In addition, Beutler asked if federal regulators have studied speed limits reduction for oil trains as a way to mitigate the risk of combustion.

Washington state lawmakers last month adopted new regulations surrounding the transportation of crude oil by rail and pipeline that officially take effect Oct. 1. Developed by the Washington Department of Ecology at the request of the legislature, Chapter 173-185 WAC, Oil Movement by Rail and Pipeline Notification, established reporting standards for facilities receiving crude oil transported by rail and pipeline, and for the department to share information with emergency responders, local governments, tribes and the public.

On the federal level, DOT’s Pipeline and Hazardous Materials Safety Administration (PHMSA), in coordination with the Federal Railroad Administration, in August released final rules amending the federal hazardous materials regulations related to the transport of crude oil and ethanol by rail.

The rule changes, first introduced by DOT in May 2015 as required by the 2015 Fixing America’s Surface Transportation (FAST) Act, include an enhanced tank car standard and an “aggressive, risk-based” retrofitting schedule for older tank cars carrying crude oil and ethanol.

In addition, the rules require trains transporting large volumes of flammable liquids to use a new braking standard; employ new operational protocols such as routing requirements and speed restrictions; share information with local government agencies; and provide new sampling and testing requirements DOT said will “improve classification of energy products placed into transport.”

The Senate in May unanimously passed the Railroad Emergency Services Preparedness, Operational Needs, and Safety Evaluation (RESPONSE) Act, which aims to provide additional training for first responders, specifically for handling freight train derailments that include hazardous materials such as crude oil.

Originally sponsored by Sen. Heidi Heitkamp, D-N.D., the legislation establishes a public-private council of emergency responders, federal agencies and industry stakeholders tasked with reviewing current training methods and prescribing best practices for first responders to Congress. The council will be co-chaired by the Federal Emergency Management Agency (FEMA) and PHMSA. Rep. Ron Kind, D-Wis., has introduced a companion bill to the RESPONSE Act in the House of Representatives.

“Currently, oil trains are traveling along the Columbia River Gorge, and my focus is on ensuring federal regulations are making these shipments as safely as possible,” Beutler said in a statement. “Long lines of oil cars are becoming a more familiar sight in our region, and if breaking them up into smaller blocks will better protect our citizens, the Columbia River and nearby forests, we should put a federal standard in place – quickly.”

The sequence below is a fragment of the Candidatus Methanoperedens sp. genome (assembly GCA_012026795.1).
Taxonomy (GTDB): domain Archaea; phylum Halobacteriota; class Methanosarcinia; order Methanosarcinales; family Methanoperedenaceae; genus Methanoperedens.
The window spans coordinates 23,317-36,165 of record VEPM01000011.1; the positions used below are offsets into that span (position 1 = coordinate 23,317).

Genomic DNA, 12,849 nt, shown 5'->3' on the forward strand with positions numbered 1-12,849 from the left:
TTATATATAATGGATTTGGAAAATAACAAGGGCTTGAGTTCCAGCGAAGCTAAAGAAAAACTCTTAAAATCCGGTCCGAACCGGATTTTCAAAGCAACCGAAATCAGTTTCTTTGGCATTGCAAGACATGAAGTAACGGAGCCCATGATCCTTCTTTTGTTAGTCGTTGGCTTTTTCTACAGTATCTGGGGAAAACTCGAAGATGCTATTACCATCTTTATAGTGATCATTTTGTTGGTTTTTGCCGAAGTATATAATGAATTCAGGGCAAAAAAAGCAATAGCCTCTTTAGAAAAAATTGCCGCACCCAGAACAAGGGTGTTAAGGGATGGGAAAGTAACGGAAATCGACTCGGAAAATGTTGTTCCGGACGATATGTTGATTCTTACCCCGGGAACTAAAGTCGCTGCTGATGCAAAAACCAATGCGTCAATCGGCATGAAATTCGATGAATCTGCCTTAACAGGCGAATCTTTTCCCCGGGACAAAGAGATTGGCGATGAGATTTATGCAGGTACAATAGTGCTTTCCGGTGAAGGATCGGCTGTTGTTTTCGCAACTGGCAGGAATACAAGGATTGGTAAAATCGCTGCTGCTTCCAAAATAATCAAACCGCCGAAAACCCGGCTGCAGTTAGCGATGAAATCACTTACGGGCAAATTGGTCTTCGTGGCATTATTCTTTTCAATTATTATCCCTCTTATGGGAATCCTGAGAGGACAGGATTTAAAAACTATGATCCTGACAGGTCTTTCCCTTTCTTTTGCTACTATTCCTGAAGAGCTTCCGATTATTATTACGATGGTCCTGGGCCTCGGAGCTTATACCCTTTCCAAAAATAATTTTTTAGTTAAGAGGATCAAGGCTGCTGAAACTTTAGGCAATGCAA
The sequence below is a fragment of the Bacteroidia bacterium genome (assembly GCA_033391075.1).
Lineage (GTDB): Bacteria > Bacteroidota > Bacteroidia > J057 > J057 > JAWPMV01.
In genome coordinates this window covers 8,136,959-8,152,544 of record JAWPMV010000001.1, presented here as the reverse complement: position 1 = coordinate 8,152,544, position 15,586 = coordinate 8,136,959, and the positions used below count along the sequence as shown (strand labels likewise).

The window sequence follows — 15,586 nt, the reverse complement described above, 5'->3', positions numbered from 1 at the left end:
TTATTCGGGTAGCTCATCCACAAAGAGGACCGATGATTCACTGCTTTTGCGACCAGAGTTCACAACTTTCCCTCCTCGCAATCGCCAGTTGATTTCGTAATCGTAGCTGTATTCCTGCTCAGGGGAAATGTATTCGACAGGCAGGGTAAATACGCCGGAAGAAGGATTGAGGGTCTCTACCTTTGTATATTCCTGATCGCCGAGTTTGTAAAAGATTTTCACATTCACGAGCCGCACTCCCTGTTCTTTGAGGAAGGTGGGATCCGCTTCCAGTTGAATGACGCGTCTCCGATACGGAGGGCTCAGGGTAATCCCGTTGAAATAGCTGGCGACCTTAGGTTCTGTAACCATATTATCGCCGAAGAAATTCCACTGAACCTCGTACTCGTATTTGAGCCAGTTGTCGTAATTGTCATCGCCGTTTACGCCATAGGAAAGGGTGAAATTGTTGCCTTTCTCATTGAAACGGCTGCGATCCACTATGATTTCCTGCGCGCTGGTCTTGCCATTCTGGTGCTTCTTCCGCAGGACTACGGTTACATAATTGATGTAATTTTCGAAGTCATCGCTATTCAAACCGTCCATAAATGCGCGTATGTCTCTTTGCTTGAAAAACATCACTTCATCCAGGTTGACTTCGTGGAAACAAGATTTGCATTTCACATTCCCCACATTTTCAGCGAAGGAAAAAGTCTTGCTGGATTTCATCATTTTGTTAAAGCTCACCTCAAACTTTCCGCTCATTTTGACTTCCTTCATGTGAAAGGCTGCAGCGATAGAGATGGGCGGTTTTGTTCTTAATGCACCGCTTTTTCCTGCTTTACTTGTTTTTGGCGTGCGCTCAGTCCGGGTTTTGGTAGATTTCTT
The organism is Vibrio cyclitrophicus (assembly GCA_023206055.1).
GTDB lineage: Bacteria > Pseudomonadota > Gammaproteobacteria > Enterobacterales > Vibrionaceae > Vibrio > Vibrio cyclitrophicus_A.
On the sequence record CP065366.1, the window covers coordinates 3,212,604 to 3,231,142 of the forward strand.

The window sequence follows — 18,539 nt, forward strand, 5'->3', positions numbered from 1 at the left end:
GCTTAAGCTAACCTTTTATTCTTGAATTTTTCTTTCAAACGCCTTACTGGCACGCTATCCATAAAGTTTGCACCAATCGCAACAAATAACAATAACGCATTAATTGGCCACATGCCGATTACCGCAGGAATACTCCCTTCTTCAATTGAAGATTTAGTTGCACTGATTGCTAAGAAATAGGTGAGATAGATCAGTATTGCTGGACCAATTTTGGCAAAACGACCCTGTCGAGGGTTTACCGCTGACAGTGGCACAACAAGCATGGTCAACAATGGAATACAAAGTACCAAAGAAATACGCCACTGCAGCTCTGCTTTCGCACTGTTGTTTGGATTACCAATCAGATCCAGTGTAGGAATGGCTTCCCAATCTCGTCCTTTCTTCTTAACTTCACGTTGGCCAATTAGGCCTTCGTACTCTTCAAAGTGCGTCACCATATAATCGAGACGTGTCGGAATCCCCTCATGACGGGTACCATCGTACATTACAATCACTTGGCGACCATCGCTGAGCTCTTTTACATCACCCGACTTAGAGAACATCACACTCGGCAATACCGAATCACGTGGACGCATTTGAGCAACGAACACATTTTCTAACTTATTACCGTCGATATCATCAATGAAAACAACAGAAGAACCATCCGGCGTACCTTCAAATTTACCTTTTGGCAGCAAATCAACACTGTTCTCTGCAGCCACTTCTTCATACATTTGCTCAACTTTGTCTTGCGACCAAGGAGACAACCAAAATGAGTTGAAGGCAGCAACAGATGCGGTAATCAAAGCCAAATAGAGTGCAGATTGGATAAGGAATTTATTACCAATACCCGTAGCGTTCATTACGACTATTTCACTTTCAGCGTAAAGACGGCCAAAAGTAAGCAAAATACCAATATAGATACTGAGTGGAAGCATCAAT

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Did lack of oversight lead to Santa Barbara spill?

Repost from the San Francisco Chronicle
[Benicia Independent Editor: This analysis of a pipeline failure might also shed some light on the lack of adequate State and Federal oversight of crude by rail.  No PHMSA administrator for 7 months?!  Only 3 state inspectors!?  Information not shared with first responders at the County level!?  Gosh … where have we heard this before?  – RS]

EDITORIAL: Did lack of oversight lead to Santa Barbara spill?

San Francisco Chronicle, May 31, 2015

All-too-familiar images of picture-postcard California beaches befouled with crude last month revealed that regulatory oversight is sadly lacking. But whom to blame? The accountable parties are missing in action.

First missing party: The federal Pipeline and Hazardous Material Safety Administration has been without an administrator for more than 210 days, thus exceeding the legal limit for an acting director to serve. The May 19 rupture of the Plains All American Pipeline at Refugio and El Capitan state beaches in Santa Barbara County heightened concerns the federal regulators weren’t protecting the public safety or sensitive lands.

On Thursday, Sens. Dianne Feinstein and Barbara Boxer, both Democrats, sent a letter to the pipeline administration, declaring the Santa Barbara oil spill response “insufficient,” and giving the agency two weeks to answer questions about spill response plans, legal authority to require automatic shutoff valves, and cleanup and response efforts that ignored local knowledge and expertise. On Friday, the Obama administration announced it had a nominee, lawyer Marie Therese Dominguez, for the pipeline administrator’s job.

Second missing party: Oil transport and spill oversight in California is overseen by the Office of the State Fire Marshal, but there are only three full-time inspectors. Inspectors would leave for higher paying industry jobs as soon as the state trained them. In 2012, the fire marshal requested the authority to pay inspectors more — inspectors are paid out of a state account funded with fees paid by the oil companies — but the Legislature said no, and state oil transport oversight was ceded to the federal agency in 2013.

Third missing party: Santa Barbara County had an agreement with the pipeline owner that was overridden by federal law. Pipeline operators must file oil spill response plans with the federal agency, but due to terrorism concerns, they aren’t available to the public (including first responders who would have needed local knowledge).

Clear lines of oversight, more inspectors, and a requirement to update spill response plans would help build trust with communities over transport of this necessary energy resource.